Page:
People with type 2 diabetes tend to have poorer muscle function than others.
In a new study from Lund University in Sweden, researchers found that in type 2 diabetes, a specific gene is of great importance for the ability of muscle stem cells to create new mature muscle cells.
They found in people with type 2 diabetes, the VPS39 gene is less active in the muscle cells than it is in other people, and the stem cells with less activity of the gene do not form new muscle cells to the same degree.
The gene is important when muscle cells absorb sugar from the blood and build new muscle.
In type 2 diabetes, the ability to produce insulin is impaired, and patients have chronically elevated blood sugar.
Muscles are generally worse at absorbing sugar from food, and muscle function and strength are impaired in patients with type 2 diabetes.
A muscle consists of a mixture of fiber types with different properties. Throughout life, muscle tissue has the ability to form new muscle fibers.
There are also immature muscle stem cells that are activated in connection with, for example, injury or exercise.
In the current study, the researchers examined 14 participants with type 2 diabetes and 14 healthy people in a control group.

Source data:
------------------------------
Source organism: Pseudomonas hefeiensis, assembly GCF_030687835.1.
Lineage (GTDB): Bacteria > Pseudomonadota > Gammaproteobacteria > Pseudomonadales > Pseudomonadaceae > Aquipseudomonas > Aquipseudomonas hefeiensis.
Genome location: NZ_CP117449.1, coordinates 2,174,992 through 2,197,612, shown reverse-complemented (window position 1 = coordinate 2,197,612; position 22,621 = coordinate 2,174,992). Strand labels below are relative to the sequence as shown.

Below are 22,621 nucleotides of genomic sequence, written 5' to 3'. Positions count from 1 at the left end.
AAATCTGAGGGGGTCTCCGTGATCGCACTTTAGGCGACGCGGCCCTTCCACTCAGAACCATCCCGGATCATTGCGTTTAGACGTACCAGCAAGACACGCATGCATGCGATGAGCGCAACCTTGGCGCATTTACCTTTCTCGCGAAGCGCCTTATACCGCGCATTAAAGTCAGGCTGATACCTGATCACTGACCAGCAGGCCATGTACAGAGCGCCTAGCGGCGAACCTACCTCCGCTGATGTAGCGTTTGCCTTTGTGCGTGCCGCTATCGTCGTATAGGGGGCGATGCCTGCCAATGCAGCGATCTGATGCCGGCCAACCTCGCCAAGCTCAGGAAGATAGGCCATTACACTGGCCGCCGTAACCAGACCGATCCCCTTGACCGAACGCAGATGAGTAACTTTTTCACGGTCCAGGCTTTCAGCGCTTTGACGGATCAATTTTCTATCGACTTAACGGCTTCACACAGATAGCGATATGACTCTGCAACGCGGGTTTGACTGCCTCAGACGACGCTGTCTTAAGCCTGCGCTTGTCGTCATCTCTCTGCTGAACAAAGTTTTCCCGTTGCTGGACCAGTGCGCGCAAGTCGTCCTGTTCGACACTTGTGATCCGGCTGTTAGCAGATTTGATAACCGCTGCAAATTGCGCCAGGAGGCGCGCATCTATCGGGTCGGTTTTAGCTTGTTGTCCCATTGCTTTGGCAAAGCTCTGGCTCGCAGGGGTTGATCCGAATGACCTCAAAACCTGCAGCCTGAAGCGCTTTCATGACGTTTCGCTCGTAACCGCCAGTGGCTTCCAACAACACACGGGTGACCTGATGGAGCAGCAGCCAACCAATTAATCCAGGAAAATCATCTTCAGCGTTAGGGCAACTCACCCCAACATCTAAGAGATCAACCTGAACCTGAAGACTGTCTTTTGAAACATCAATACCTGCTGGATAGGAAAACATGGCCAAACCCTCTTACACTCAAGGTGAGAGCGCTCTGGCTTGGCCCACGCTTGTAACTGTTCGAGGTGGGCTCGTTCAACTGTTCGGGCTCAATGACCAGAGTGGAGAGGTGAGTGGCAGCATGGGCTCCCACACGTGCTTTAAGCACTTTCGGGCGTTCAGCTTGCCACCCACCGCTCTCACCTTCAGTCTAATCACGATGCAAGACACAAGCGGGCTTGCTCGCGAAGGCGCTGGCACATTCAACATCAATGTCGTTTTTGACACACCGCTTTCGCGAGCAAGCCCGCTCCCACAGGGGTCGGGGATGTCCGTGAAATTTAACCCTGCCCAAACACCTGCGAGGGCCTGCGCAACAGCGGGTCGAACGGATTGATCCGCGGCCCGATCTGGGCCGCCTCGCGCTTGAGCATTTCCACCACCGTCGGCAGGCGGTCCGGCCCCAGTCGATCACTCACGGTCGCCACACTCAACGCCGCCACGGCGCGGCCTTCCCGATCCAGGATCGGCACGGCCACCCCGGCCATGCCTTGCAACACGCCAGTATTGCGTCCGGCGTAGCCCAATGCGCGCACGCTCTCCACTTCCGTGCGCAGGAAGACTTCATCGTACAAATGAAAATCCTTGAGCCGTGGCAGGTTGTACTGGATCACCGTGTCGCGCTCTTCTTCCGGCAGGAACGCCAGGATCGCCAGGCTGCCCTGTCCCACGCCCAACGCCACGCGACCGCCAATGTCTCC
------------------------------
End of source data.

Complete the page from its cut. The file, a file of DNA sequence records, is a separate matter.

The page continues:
They studied epigenetic changes in the muscle stem cells in both groups, and under exactly the same conditions, they also extracted mature muscle cells and compared them.
In total, they identified 20 genes, including VPS39, whose gene expression differed between the groups in both immature muscle stem cells and mature muscle cells.
The team found more than twice as many epigenetic changes in the type 2 diabetes group during the differentiation from muscle stem cell to mature muscle cells.
Muscle-specific genes were not regulated normally, and epigenetics did not function in the same way in cells from people with type 2 diabetes.
The study clearly showed that muscle stem cells that lack the function of the gene VPS39, which is lower in type 2 diabetes, also lack the ability to form new mature muscle cells.
The researchers believe that the findings open up new avenues for treating type 2 diabetes.
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The study is published in Nature Communications. One author of the study is Charlotte Ling.
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